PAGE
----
byte *p;
p= new byte ;
memcpy (p, &seq, i) ;

maybe it is during this initial converstion I am doing something wrong, rather than just using &seq im memcpy maybe I should be doing something else?

which gives me 01000000 for number 1 which is 4 bytes (they give 2 characters per byte for some reason)...etc...

Who are they? Is this a function somewhere? This looks like the big-endian (or is it little endian?) representation of 1 in memory, where the byte order is reversed. The fact that you are given 2 characters per byte (what "gives" you this, by the way?) suggests to me that there is some function that you pass a number from 0 to 255, say 47, and you are returned the following two character string:

2F

which is the string representation of the hexadecimal representation of 47.

This earlier quote:

And then I am appending this in the middle of a byte payload that I have created, which is just a group of numbers. ie choose 12345678 which got converted to something like 32 33 34 35 etc for byte format..

suggests that 1 is being converted to "32", 2 is converted to "33", 3 is converted to "34", etc.

The ASCII value of '1' is 0x31, the ASCII value of '2' is 0x32, the ASCII value of '3' is 0x33, so it appears like you are dealing with ASCII values but are one off.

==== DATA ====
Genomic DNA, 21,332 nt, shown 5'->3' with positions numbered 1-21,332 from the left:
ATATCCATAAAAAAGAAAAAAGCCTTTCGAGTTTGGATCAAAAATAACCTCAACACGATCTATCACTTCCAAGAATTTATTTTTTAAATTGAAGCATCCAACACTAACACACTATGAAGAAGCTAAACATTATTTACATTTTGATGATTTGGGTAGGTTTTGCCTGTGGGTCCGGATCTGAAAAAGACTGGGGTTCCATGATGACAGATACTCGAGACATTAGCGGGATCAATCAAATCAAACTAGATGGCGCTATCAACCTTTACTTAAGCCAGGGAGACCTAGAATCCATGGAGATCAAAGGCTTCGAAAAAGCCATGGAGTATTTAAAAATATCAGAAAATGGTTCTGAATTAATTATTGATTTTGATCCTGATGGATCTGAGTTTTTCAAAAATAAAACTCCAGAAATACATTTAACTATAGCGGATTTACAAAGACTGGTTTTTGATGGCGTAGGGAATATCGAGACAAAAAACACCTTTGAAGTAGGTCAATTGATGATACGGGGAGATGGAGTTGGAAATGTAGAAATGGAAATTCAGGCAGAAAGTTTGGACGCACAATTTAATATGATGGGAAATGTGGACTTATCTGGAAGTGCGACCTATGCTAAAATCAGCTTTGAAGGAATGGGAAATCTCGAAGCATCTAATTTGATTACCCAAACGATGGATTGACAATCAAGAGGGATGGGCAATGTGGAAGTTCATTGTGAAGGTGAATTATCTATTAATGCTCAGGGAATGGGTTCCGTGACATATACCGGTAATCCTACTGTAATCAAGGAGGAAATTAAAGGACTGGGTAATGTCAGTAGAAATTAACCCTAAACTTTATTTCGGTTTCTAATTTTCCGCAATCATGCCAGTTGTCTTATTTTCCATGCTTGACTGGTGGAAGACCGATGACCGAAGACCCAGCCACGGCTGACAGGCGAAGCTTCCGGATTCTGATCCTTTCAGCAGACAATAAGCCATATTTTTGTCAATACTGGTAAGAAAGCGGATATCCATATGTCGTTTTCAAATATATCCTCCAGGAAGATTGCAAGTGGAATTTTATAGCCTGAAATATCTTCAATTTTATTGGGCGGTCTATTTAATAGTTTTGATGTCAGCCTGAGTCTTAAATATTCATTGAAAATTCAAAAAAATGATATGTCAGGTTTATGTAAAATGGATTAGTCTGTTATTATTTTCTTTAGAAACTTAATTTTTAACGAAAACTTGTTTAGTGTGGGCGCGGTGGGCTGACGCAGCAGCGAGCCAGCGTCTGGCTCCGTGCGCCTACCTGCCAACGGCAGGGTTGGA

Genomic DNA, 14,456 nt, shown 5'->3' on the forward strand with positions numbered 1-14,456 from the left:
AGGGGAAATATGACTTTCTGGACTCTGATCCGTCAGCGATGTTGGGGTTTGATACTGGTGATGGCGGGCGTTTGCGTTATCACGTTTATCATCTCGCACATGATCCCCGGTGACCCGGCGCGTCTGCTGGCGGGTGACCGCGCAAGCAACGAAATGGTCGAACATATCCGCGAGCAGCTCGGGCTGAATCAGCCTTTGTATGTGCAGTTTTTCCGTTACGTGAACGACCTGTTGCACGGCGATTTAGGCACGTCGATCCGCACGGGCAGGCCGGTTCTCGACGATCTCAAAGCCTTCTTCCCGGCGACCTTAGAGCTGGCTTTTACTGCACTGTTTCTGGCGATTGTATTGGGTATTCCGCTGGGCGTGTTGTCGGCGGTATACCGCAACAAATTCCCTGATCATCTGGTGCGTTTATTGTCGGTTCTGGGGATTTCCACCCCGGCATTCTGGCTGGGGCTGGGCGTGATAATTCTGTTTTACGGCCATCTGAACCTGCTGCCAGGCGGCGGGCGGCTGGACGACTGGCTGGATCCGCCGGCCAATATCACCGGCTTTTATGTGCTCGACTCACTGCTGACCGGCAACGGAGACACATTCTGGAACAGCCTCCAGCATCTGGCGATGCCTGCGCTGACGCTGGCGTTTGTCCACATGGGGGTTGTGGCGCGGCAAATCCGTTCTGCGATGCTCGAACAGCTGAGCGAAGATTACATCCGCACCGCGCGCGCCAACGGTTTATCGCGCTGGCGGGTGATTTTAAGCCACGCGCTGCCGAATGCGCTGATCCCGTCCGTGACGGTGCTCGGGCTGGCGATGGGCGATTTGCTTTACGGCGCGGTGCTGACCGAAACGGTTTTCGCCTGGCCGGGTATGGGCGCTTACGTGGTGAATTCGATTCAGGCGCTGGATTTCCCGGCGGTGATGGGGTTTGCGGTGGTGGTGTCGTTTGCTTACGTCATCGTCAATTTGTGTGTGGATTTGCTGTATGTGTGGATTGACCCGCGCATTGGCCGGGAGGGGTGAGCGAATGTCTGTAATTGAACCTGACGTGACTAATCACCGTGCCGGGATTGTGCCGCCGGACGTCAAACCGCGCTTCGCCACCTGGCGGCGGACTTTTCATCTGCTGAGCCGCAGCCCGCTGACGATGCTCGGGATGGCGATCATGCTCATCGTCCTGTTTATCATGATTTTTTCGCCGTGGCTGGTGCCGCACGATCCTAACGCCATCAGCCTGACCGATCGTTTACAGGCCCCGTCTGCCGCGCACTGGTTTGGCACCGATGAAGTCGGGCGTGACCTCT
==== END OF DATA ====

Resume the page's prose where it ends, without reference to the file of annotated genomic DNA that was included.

I have a sequence number i.e 0001 and then I try to convert this to a binary string in byte format of 4 bytes: 00 01 00 00

Why is this not 00 00 00 01?


I'm not sure we are using the same definition of "binary string". In your definition, does the number 1 get stored as one byte of 0x1 or as one byte of 0x31 (ASCII representation of '1') or as two bytes (one byte of 0x30, which is ASCII representation of '0', followed by one byte of 0x31, which is ASCII representation of '1')? Do you ever have bytes that are not in the range of 0x30 through 0x39 or 0x41 through 0x46 (Ascii representations of '0' through '9' and 'A' through 'F')?

Who are they? Is this a function somewhere? The fact that you are given 2 characters per byte (what "gives" you this, by the way?) suggests to me that there is some function that you pass a number from 0 to 255, say 47, and you are returned the following two character string:

2F

which is the string representation of the hexadecimal representation of 47.

This earlier quote:


suggests that you 1 is being converted to "32", 2 is converted to "33", 3 is converted to "34", etc.

The ASCII value of '1' is 0x31, the ASCII value of '2' is 0x32, the ASCII value of '3' is 0x33, so it appears like you are dealing with ASCII values but are one off.


Why is this not 00 00 00 01?


I'm not sure we are using the same definition of "binary string". In your definition, does the number 1 get stored as one byte of 0x1 or as one byte of 0x31 (ASCII representation of '1') or as two bytes (one byte of 0x30, which is ASCII representation of '0', followed by one byte of 0x31, which is ASCII representation of '1')? Do you ever have bytes that are not in the range of 0x30 through 0x39 or 0x41 through 0x46 (Ascii representations of '0' through '9' and 'A' through 'F')?